9. CC Sabathia, P, Brewers, Age 27 (17). In fact, we are now ranking one pitcher ahead of Santana. Sabathia’s statistics are now just as good as Santana’s, but he’s two years Santana’s junior. There is a pretty widespread perception out there that Sabathia, because of his huge bulk, is an injury waiting to happen, but for whatever reason, pitchers with a little bit of meat on their frames-ranging from Carlos Zambrano to Roger Clemens-have tended to hold up quite well.
8. Alex Rodriguez, 3B, Yankees, Age 32 (10). Last season might go down as A-Rod’s career year, but he’s yet to show any real signs of slowing down at the plate. Rodriguez will finish this season with about 560 lifetime home runs; PECOTA figures that he’ll be good for another 184 from 2009 to 2014, at which time he’ll be 38. That would leave him at 744, just one more half-decent season away from breaking Barry Bonds‘ mark of 762.
7. Joe Mauer, C, Twins, Age 25 (2). An outstanding defensive catcher who is capable of winning batting titles and posting a .416 OBP is a rare and wonderful thing. The question is whether Mauer is ever going to be able to develop his power stroke to the point where he’s hitting 20 home runs a year rather than 10. He is certainly a big enough guy to have some projectable power left in his bat, but with each year that passes without him seeing a power spike, it becomes incrementally less likely. As such, he has drifted downward slightly in our rankings.
6. Jose Reyes, SS, Mets, Age 25 (7). Here is some fodder for those looking to make the case for Reyes as being the most exciting player in baseball: he is the only shortstop since World War II to have reached double digits in both triples and home runs in each of three consecutive seasons. The most exciting player in baseball, of course, isn’t necessarily the best one, and it’s slightly disappointing that Reyes hasn’t sustained the increased walk rate that he maintained during the first half of 2007, when he had a .380 OBP. Still, playing in the New York media market, Reyes has to be about even-money to win an MVP award at some point over the next five seasons.
5. Grady Sizemore, CF, Indians, Age 25 (5). With each year that Sizemore continues to excel, it becomes easier to argue that the transaction consummated on June 27, 2002, in which the Expos traded Sizemore, Cliff Lee, and Brandon Phillips for half a year of Bartolo Colon, was in fact the worst deal in baseball history. Our only nitpick with Sizemore is that he probably did not deserve his Gold Glove in 2007.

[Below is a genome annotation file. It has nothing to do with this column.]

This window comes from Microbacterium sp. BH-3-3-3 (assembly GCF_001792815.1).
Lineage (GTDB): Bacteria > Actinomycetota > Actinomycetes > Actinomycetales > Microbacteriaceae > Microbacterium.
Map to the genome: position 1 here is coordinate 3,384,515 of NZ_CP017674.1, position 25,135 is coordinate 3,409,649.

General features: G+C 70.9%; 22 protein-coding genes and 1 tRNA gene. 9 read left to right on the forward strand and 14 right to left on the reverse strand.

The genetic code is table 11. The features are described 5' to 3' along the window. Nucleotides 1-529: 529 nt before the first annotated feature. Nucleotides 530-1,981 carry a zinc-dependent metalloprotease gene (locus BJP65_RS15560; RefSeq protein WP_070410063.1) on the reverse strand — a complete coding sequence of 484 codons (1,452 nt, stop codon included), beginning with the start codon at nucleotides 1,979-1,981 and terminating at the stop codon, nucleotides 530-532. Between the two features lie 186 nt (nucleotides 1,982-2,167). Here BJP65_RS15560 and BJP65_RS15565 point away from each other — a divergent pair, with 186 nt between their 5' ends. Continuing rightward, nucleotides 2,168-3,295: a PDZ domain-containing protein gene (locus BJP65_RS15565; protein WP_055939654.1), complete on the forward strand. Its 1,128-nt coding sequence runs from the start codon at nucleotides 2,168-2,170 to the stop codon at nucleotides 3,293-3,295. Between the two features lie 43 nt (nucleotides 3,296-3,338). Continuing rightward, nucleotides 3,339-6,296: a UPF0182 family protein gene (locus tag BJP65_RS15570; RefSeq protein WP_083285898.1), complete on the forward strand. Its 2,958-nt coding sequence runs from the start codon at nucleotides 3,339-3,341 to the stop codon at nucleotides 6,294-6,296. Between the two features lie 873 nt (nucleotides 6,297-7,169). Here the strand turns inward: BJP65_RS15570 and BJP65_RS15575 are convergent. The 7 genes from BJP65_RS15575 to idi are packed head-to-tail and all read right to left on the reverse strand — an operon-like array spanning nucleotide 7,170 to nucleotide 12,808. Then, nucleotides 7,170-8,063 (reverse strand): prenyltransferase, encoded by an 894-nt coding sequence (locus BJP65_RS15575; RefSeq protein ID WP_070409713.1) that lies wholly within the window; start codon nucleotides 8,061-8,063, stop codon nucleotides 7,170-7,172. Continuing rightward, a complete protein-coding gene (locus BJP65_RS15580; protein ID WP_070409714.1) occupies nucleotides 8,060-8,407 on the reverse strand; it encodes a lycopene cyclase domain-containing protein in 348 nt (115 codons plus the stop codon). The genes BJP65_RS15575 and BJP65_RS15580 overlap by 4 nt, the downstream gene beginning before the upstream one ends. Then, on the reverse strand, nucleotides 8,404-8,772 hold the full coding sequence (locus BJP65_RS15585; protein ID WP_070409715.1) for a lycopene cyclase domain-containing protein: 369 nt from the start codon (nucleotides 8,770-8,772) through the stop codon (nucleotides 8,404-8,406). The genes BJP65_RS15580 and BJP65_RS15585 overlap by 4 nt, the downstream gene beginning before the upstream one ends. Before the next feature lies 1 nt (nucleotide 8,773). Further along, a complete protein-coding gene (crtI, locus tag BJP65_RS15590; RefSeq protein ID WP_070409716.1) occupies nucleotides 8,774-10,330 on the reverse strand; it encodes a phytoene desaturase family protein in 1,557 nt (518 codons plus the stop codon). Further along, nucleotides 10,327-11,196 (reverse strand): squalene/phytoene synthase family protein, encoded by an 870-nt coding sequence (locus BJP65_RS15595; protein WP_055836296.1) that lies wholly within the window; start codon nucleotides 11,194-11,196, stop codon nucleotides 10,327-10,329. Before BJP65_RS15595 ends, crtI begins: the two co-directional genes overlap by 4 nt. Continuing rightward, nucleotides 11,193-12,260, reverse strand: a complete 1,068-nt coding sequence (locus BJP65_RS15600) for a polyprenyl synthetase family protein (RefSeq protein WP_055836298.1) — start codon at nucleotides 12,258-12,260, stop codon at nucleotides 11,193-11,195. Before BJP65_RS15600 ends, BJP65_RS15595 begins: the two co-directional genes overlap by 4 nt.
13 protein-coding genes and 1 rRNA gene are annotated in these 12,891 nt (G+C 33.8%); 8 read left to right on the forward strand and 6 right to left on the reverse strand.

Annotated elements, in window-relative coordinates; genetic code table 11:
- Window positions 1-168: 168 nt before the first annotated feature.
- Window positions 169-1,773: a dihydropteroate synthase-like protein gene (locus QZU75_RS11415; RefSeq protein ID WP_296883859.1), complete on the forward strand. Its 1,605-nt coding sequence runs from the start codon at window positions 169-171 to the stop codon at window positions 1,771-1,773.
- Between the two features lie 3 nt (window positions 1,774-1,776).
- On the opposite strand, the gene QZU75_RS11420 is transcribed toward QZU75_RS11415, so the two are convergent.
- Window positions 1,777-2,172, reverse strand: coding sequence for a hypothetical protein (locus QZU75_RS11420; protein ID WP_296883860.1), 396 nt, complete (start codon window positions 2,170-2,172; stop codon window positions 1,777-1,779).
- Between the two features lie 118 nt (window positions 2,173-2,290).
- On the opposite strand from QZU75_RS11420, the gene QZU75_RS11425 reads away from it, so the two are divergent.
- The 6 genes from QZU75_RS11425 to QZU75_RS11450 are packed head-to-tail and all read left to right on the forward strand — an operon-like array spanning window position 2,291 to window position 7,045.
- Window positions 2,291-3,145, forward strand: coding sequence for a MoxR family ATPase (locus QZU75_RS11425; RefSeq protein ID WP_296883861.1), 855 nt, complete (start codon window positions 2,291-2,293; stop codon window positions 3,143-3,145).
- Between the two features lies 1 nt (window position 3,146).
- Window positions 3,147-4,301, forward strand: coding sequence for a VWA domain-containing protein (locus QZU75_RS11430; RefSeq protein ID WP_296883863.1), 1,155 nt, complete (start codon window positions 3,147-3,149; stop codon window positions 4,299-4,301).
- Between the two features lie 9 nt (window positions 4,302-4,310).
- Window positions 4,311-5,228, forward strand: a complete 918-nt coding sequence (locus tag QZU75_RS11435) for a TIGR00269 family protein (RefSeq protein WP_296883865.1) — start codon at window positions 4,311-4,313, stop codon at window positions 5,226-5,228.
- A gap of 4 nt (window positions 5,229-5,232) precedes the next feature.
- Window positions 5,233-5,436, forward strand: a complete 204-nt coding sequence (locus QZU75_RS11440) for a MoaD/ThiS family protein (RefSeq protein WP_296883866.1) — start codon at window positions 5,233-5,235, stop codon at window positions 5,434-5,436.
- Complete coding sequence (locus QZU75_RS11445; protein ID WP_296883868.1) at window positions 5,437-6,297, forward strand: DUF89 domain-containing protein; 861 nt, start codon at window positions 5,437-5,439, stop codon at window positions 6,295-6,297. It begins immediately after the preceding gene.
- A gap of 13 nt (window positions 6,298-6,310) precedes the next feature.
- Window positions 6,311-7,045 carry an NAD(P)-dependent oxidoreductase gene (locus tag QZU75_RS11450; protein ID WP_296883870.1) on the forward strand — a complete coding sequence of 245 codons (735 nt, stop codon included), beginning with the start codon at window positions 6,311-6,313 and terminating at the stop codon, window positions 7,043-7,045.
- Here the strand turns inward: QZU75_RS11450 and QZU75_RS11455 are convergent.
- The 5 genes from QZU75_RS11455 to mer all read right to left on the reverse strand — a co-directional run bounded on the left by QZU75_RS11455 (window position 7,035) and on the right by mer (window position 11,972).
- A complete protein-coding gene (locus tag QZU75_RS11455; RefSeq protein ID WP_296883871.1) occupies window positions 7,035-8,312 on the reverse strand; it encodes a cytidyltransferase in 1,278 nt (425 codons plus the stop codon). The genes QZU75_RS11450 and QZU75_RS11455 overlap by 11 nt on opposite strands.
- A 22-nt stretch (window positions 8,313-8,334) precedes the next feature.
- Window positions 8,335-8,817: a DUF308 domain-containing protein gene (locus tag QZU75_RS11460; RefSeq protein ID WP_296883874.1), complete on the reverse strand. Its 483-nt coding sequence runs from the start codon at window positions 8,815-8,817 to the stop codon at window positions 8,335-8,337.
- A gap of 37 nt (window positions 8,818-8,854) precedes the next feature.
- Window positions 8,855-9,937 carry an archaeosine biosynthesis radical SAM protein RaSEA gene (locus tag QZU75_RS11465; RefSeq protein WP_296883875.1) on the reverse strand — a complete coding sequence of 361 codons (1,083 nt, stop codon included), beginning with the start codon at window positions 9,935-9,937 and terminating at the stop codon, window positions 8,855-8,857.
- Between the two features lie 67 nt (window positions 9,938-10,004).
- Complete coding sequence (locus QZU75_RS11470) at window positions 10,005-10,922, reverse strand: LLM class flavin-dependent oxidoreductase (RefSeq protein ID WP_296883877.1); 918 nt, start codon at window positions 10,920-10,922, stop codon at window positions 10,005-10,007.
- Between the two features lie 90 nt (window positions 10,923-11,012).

4. Evan Longoria, 3B, Rays, Age 22 (HM). Yeah, he’s this good. In addition to everything he’s done at the plate, Longoria has already saved the Rays 14 runs in the field this year according to our Prospectus Fielding Runs metric. And he’s improving before our very eyes, having posted a 982 OPS since the All-Star break before his wrist injury set him down. By comparison, what did Mike Schmidt do in his rookie year? He hit .196.
3. Albert Pujols, 1B, Cardinals, Age 28 (1). The last three guys were exceptionally difficult to rank. Pujols had been our #1 player in both 2006 and 2007, and it seemed patently unfair to knock the incumbent out when he’s in the midst of such a good season. The tiebreaker used against him was the fact of the high-grade ligament tear in his elbow, which Pujols opted not to have surgery on before the season. There is perhaps a 50:50 chance that the ligament will blow out at some point over the course of the next several seasons, which would require Pujols to undergo Tommy John surgery and miss at least a full season.
2. David Wright, 3B, Mets, Age 25 (8). Longoria is to Mike Schmidt as David Wright is to George Brett? The analogy isn’t perfect, but both Wright and Brett became big-league regulars at age 21, and Brett hit .305 through his age-25 season, whereas Wright thus far has hit .307. What’s important, however, is what happened in the next couple of years for Brett. At age 26, his numbers exploded; he accumulated 212 hits and probably deserved to win the MVP award, and in the year that followed that, Brett hit .390. Wright has already established an exceptionally solid baseline level of performance, but there are bigger and better things yet to come.
1. Hanley Ramirez, SS, Marlins, Age 24 (6). Ramirez leads all major leaguers in VORP since the beginning of the 2007 season, narrowly edging out Alex Rodriguez. You can make a very sound argument, in other words, that Ramirez is already the best player in baseball, and since he is just 24 years old, that naturally leads to the conclusion that he is probably the most valuable long-term commodity. Also, look at what has happened to his batting eye. The only offensive skill that Ramirez didn’t have in abundance before was taking walks, but this year his walk rate has increased by more than 75 percent. Perhaps no player will ever match what A-Rod did over his first six or seven major league seasons, but Ramirez is the best positioned to give it a try.